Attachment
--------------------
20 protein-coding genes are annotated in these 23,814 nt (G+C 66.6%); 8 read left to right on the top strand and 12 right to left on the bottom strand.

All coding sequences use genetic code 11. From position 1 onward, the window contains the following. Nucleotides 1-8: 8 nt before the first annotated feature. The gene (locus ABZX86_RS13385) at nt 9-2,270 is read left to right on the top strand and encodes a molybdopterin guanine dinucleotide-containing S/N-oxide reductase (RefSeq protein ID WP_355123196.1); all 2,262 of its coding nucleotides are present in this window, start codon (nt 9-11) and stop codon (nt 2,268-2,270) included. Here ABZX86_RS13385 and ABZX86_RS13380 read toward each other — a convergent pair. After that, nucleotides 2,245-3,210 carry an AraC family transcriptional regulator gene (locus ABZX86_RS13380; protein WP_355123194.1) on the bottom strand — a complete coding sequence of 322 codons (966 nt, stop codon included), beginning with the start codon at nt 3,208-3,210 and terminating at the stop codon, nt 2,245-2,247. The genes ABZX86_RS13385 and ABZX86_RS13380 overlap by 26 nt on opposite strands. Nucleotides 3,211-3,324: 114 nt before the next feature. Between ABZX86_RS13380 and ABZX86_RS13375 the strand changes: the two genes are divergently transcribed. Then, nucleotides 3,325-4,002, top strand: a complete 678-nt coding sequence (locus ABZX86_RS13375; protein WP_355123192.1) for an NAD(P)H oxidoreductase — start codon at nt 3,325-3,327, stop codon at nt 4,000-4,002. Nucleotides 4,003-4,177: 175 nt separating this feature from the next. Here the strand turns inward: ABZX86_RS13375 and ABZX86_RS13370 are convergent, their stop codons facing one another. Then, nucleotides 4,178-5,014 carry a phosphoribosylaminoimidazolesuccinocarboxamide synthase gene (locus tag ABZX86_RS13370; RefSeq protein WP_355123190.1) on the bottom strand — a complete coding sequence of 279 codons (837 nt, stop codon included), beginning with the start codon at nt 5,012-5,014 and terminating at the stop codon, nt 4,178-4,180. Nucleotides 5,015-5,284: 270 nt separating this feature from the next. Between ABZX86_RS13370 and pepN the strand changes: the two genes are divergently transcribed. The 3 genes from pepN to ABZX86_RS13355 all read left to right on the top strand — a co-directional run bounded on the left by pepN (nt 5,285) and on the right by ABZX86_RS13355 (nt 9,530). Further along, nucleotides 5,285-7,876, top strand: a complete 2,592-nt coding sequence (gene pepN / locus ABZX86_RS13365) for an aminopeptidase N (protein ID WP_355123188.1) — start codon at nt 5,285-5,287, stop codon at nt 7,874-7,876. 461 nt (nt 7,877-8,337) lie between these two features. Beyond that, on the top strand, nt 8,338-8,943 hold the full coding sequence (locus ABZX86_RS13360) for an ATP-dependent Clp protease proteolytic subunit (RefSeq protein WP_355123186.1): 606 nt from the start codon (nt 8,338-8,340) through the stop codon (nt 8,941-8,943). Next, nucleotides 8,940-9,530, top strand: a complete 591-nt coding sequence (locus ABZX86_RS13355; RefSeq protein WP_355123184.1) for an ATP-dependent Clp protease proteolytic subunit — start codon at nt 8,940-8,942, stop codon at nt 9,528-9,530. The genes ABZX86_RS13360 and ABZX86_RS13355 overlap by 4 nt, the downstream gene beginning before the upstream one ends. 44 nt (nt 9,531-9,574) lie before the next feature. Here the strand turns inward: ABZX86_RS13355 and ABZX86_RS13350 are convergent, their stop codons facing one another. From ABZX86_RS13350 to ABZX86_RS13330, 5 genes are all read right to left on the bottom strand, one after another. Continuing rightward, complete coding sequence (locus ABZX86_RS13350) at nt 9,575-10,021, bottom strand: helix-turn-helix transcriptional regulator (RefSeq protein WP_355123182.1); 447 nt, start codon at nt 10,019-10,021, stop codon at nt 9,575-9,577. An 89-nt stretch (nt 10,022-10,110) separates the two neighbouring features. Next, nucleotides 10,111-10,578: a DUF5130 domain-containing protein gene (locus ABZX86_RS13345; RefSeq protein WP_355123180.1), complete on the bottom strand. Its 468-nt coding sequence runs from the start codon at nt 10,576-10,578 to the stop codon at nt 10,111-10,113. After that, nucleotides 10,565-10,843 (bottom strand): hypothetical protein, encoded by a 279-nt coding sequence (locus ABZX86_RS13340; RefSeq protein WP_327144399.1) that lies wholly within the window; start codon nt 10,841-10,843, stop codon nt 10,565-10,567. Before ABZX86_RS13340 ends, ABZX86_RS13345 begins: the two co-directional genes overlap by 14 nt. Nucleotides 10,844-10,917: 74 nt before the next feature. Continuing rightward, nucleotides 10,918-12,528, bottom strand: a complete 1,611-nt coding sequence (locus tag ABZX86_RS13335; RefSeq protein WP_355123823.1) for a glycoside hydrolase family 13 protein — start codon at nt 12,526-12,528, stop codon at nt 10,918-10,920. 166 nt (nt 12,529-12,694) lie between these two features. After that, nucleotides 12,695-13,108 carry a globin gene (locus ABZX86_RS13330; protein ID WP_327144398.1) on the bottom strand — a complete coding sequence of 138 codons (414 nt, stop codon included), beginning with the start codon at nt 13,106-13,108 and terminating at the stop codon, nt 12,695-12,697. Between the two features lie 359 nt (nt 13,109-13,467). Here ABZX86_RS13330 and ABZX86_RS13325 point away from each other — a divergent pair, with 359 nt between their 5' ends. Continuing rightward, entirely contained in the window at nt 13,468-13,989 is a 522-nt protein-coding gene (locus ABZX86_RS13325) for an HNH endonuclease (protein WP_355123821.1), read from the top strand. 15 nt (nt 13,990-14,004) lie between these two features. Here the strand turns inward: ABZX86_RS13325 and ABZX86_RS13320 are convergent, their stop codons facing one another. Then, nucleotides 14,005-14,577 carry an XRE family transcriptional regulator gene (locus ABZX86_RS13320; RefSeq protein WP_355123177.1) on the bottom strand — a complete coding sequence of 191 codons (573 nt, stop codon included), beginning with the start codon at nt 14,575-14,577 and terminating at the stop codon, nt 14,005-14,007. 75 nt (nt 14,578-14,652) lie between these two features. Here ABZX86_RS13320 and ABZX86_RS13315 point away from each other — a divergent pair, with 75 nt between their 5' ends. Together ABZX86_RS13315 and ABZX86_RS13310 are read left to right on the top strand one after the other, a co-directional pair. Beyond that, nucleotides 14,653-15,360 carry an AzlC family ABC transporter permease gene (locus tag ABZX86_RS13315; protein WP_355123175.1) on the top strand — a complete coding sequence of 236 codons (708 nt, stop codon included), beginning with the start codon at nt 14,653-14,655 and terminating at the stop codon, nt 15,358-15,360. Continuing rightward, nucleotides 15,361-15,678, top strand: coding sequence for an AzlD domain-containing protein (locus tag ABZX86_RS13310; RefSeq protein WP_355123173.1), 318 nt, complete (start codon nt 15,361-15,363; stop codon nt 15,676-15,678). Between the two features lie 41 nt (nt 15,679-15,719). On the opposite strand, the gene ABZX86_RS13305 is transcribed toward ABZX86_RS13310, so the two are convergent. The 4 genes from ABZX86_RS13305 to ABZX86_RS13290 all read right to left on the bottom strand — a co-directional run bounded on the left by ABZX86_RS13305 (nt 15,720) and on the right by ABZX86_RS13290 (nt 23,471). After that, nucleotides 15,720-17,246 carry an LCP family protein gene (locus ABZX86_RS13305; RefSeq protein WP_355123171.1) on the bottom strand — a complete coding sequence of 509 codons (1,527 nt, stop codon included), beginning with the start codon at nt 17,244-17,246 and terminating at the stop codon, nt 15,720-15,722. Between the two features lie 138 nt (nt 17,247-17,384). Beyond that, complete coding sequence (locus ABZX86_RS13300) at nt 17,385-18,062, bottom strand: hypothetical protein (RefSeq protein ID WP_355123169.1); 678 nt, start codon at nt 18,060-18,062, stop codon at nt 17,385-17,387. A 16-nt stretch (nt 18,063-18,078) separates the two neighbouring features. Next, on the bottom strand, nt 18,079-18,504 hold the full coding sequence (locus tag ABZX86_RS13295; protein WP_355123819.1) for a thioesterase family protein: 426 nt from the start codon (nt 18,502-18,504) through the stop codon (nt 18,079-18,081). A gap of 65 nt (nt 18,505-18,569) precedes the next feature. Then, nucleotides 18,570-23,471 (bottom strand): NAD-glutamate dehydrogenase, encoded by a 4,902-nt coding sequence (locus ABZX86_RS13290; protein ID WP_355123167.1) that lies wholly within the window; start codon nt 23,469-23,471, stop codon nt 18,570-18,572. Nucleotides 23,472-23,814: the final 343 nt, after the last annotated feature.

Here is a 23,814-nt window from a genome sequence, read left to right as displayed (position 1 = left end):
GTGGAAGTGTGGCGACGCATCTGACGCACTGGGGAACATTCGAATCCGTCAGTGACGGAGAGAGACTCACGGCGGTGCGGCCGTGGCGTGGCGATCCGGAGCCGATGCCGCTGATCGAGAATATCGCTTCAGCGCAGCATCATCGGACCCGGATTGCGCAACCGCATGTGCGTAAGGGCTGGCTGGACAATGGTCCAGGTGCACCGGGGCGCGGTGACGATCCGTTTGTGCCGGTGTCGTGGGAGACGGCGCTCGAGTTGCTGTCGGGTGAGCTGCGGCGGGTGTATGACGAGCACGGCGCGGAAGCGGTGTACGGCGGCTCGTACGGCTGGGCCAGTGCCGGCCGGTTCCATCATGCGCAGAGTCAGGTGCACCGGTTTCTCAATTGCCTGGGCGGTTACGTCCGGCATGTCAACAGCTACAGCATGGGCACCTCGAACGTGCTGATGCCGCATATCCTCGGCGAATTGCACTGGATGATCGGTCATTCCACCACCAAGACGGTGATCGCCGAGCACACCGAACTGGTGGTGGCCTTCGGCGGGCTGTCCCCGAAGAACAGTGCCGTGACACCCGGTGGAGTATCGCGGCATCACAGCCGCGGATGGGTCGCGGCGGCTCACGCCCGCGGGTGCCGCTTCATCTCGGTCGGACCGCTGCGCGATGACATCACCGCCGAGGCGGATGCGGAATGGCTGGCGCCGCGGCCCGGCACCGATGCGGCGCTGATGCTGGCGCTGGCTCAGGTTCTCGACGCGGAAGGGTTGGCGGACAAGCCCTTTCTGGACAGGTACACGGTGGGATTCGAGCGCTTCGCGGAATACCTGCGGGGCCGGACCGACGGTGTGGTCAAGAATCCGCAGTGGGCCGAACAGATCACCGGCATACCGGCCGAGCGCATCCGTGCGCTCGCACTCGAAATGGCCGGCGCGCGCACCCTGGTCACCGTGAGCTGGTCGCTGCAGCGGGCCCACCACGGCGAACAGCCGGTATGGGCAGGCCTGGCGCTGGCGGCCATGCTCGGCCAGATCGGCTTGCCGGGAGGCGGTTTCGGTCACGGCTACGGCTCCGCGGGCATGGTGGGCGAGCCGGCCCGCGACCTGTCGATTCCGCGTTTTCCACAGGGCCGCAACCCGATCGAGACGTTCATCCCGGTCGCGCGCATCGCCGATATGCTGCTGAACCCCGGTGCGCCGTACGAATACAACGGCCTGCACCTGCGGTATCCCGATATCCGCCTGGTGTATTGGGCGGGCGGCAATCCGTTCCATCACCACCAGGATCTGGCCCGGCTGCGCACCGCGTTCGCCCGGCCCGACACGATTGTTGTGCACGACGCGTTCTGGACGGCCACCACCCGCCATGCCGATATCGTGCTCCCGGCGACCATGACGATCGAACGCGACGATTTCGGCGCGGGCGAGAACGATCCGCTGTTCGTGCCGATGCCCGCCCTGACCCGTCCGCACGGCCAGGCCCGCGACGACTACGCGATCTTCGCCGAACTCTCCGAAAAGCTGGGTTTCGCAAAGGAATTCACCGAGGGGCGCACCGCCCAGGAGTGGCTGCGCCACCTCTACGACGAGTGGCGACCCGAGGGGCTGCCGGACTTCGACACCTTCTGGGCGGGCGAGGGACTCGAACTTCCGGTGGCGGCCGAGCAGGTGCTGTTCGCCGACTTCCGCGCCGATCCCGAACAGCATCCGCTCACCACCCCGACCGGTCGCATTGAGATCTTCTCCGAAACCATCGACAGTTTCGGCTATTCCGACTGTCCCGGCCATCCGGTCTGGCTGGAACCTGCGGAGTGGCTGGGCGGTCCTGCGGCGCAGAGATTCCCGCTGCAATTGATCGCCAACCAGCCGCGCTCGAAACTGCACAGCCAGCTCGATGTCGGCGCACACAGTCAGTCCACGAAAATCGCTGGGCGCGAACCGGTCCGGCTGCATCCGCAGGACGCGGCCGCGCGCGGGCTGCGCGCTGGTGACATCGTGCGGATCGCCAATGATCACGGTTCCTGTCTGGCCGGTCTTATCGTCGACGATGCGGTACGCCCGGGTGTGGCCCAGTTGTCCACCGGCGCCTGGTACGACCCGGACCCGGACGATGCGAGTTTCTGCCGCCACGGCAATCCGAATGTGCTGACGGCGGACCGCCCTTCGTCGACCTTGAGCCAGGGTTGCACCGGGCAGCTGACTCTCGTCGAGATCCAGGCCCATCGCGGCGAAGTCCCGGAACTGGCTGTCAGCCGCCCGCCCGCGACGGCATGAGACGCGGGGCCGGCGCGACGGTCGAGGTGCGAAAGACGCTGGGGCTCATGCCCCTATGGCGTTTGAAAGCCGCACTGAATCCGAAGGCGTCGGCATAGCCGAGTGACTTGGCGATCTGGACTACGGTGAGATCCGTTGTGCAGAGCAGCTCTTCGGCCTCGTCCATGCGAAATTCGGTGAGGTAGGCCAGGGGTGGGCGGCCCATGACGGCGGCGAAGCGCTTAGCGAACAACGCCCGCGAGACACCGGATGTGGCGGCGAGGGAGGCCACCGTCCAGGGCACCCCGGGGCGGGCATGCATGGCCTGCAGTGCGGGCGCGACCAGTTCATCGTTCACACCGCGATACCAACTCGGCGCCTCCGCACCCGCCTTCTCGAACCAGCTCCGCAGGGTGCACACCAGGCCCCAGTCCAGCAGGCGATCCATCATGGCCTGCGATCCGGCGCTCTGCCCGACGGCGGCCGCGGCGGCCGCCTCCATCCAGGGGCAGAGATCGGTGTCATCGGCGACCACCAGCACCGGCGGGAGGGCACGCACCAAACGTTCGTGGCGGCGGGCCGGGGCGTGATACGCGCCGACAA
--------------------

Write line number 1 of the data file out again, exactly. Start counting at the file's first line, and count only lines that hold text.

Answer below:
20 protein-coding genes are annotated in these 23,814 nt (G+C 66.6%); 8 read left to right on the top strand and 12 right to left on the bottom strand.